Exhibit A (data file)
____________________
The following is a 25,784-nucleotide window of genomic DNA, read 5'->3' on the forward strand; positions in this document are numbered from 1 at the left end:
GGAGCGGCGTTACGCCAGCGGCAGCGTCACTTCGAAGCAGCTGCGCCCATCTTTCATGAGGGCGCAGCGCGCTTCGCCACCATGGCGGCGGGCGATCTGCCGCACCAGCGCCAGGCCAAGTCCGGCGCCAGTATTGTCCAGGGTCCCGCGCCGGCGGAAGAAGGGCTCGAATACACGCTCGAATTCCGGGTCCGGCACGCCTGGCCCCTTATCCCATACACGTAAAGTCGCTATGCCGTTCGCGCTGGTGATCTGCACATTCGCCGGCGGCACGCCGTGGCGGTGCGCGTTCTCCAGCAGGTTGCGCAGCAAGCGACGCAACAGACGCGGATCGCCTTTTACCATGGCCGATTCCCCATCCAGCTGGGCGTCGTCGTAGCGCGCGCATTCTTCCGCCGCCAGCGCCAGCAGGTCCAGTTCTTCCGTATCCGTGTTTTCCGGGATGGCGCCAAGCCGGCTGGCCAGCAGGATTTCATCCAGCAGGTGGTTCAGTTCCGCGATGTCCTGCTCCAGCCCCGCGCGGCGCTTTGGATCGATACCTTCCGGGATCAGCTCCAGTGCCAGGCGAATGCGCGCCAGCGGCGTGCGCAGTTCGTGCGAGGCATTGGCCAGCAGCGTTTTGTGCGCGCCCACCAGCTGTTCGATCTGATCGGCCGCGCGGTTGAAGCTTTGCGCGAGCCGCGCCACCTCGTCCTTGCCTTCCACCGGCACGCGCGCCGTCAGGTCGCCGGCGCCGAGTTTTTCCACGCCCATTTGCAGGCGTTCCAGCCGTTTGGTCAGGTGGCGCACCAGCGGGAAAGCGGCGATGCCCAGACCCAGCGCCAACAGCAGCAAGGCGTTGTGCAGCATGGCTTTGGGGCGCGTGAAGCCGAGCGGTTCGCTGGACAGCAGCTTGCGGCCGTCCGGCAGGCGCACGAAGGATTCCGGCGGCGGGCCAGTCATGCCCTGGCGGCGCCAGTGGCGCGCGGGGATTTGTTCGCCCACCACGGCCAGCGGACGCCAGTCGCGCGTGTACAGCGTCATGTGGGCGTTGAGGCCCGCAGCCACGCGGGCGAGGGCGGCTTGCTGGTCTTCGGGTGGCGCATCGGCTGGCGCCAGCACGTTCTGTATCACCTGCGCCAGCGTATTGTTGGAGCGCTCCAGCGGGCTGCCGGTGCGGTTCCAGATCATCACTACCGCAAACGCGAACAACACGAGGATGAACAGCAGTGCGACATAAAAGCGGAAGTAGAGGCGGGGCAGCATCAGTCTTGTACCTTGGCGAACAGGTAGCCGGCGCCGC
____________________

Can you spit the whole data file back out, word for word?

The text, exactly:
The following is a 25,784-nucleotide window of genomic DNA, read 5'->3' on the forward strand; positions in this document are numbered from 1 at the left end:
GGAGCGGCGTTACGCCAGCGGCAGCGTCACTTCGAAGCAGCTGCGCCCATCTTTCATGAGGGCGCAGCGCGCTTCGCCACCATGGCGGCGGGCGATCTGCCGCACCAGCGCCAGGCCAAGTCCGGCGCCAGTATTGTCCAGGGTCCCGCGCCGGCGGAAGAAGGGCTCGAATACACGCTCGAATTCCGGGTCCGGCACGCCTGGCCCCTTATCCCATACACGTAAAGTCGCTATGCCGTTCGCGCTGGTGATCTGCACATTCGCCGGCGGCACGCCGTGGCGGTGCGCGTTCTCCAGCAGGTTGCGCAGCAAGCGACGCAACAGACGCGGATCGCCTTTTACCATGGCCGATTCCCCATCCAGCTGGGCGTCGTCGTAGCGCGCGCATTCTTCCGCCGCCAGCGCCAGCAGGTCCAGTTCTTCCGTATCCGTGTTTTCCGGGATGGCGCCAAGCCGGCTGGCCAGCAGGATTTCATCCAGCAGGTGGTTCAGTTCCGCGATGTCCTGCTCCAGCCCCGCGCGGCGCTTTGGATCGATACCTTCCGGGATCAGCTCCAGTGCCAGGCGAATGCGCGCCAGCGGCGTGCGCAGTTCGTGCGAGGCATTGGCCAGCAGCGTTTTGTGCGCGCCCACCAGCTGTTCGATCTGATCGGCCGCGCGGTTGAAGCTTTGCGCGAGCCGCGCCACCTCGTCCTTGCCTTCCACCGGCACGCGCGCCGTCAGGTCGCCGGCGCCGAGTTTTTCCACGCCCATTTGCAGGCGTTCCAGCCGTTTGGTCAGGTGGCGCACCAGCGGGAAAGCGGCGATGCCCAGACCCAGCGCCAACAGCAGCAAGGCGTTGTGCAGCATGGCTTTGGGGCGCGTGAAGCCGAGCGGTTCGCTGGACAGCAGCTTGCGGCCGTCCGGCAGGCGCACGAAGGATTCCGGCGGCGGGCCAGTCATGCCCTGGCGGCGCCAGTGGCGCGCGGGGATTTGTTCGCCCACCACGGCCAGCGGACGCCAGTCGCGCGTGTACAGCGTCATGTGGGCGTTGAGGCCCGCAGCCACGCGGGCGAGGGCGGCTTGCTGGTCTTCGGGTGGCGCATCGGCTGGCGCCAGCACGTTCTGTATCACCTGCGCCAGCGTATTGTTGGAGCGCTCCAGCGGGCTGCCGGTGCGGTTCCAGATCATCACTACCGCAAACGCGAACAACACGAGGATGAACAGCAGTGCGACATAAAAGCGGAAGTAGAGGCGGGGCAGCATCAGTCTTGTACCTTGGCGAACAGGTAGCCGGCGCCGC